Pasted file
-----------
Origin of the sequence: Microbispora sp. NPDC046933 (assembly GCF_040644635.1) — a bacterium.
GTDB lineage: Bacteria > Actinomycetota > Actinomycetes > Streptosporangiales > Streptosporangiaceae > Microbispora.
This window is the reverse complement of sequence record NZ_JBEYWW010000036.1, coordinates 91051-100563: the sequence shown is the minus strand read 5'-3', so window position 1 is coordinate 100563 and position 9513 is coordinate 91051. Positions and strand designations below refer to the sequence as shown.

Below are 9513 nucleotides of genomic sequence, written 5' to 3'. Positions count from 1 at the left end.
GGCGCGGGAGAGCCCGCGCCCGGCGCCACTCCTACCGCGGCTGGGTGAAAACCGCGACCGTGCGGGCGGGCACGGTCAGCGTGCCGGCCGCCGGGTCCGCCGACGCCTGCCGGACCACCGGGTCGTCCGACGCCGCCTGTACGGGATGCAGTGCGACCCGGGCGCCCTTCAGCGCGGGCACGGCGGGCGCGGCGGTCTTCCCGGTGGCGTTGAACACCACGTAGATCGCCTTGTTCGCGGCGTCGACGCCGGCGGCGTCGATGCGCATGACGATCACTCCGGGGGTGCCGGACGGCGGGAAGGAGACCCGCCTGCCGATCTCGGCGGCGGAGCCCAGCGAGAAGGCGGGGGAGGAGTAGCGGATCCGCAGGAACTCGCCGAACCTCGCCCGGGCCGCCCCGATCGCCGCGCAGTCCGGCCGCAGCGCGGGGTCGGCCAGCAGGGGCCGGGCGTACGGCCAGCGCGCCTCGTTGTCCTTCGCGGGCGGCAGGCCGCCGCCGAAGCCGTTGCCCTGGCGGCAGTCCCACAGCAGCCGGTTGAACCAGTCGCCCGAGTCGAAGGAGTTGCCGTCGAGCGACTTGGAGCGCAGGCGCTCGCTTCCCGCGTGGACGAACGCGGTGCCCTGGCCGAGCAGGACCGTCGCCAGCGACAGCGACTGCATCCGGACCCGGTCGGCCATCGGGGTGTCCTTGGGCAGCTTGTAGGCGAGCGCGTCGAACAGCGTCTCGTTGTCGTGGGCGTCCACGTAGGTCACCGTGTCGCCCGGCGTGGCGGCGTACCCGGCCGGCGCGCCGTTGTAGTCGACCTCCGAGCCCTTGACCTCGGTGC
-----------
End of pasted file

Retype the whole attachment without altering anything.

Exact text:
Origin of the sequence: Microbispora sp. NPDC046933 (assembly GCF_040644635.1) — a bacterium.
GTDB lineage: Bacteria > Actinomycetota > Actinomycetes > Streptosporangiales > Streptosporangiaceae > Microbispora.
This window is the reverse complement of sequence record NZ_JBEYWW010000036.1, coordinates 91051-100563: the sequence shown is the minus strand read 5'-3', so window position 1 is coordinate 100563 and position 9513 is coordinate 91051. Positions and strand designations below refer to the sequence as shown.

Below are 9513 nucleotides of genomic sequence, written 5' to 3'. Positions count from 1 at the left end.
GGCGCGGGAGAGCCCGCGCCCGGCGCCACTCCTACCGCGGCTGGGTGAAAACCGCGACCGTGCGGGCGGGCACGGTCAGCGTGCCGGCCGCCGGGTCCGCCGACGCCTGCCGGACCACCGGGTCGTCCGACGCCGCCTGTACGGGATGCAGTGCGACCCGGGCGCCCTTCAGCGCGGGCACGGCGGGCGCGGCGGTCTTCCCGGTGGCGTTGAACACCACGTAGATCGCCTTGTTCGCGGCGTCGACGCCGGCGGCGTCGATGCGCATGACGATCACTCCGGGGGTGCCGGACGGCGGGAAGGAGACCCGCCTGCCGATCTCGGCGGCGGAGCCCAGCGAGAAGGCGGGGGAGGAGTAGCGGATCCGCAGGAACTCGCCGAACCTCGCCCGGGCCGCCCCGATCGCCGCGCAGTCCGGCCGCAGCGCGGGGTCGGCCAGCAGGGGCCGGGCGTACGGCCAGCGCGCCTCGTTGTCCTTCGCGGGCGGCAGGCCGCCGCCGAAGCCGTTGCCCTGGCGGCAGTCCCACAGCAGCCGGTTGAACCAGTCGCCCGAGTCGAAGGAGTTGCCGTCGAGCGACTTGGAGCGCAGGCGCTCGCTTCCCGCGTGGACGAACGCGGTGCCCTGGCCGAGCAGGACCGTCGCCAGCGACAGCGACTGCATCCGGACCCGGTCGGCCATCGGGGTGTCCTTGGGCAGCTTGTAGGCGAGCGCGTCGAACAGCGTCTCGTTGTCGTGGGCGTCCACGTAGGTCACCGTGTCGCCCGGCGTGGCGGCGTACCCGGCCGGCGCGCCGTTGTAGTCGACCTCCGAGCCCTTGACCTCGGTGC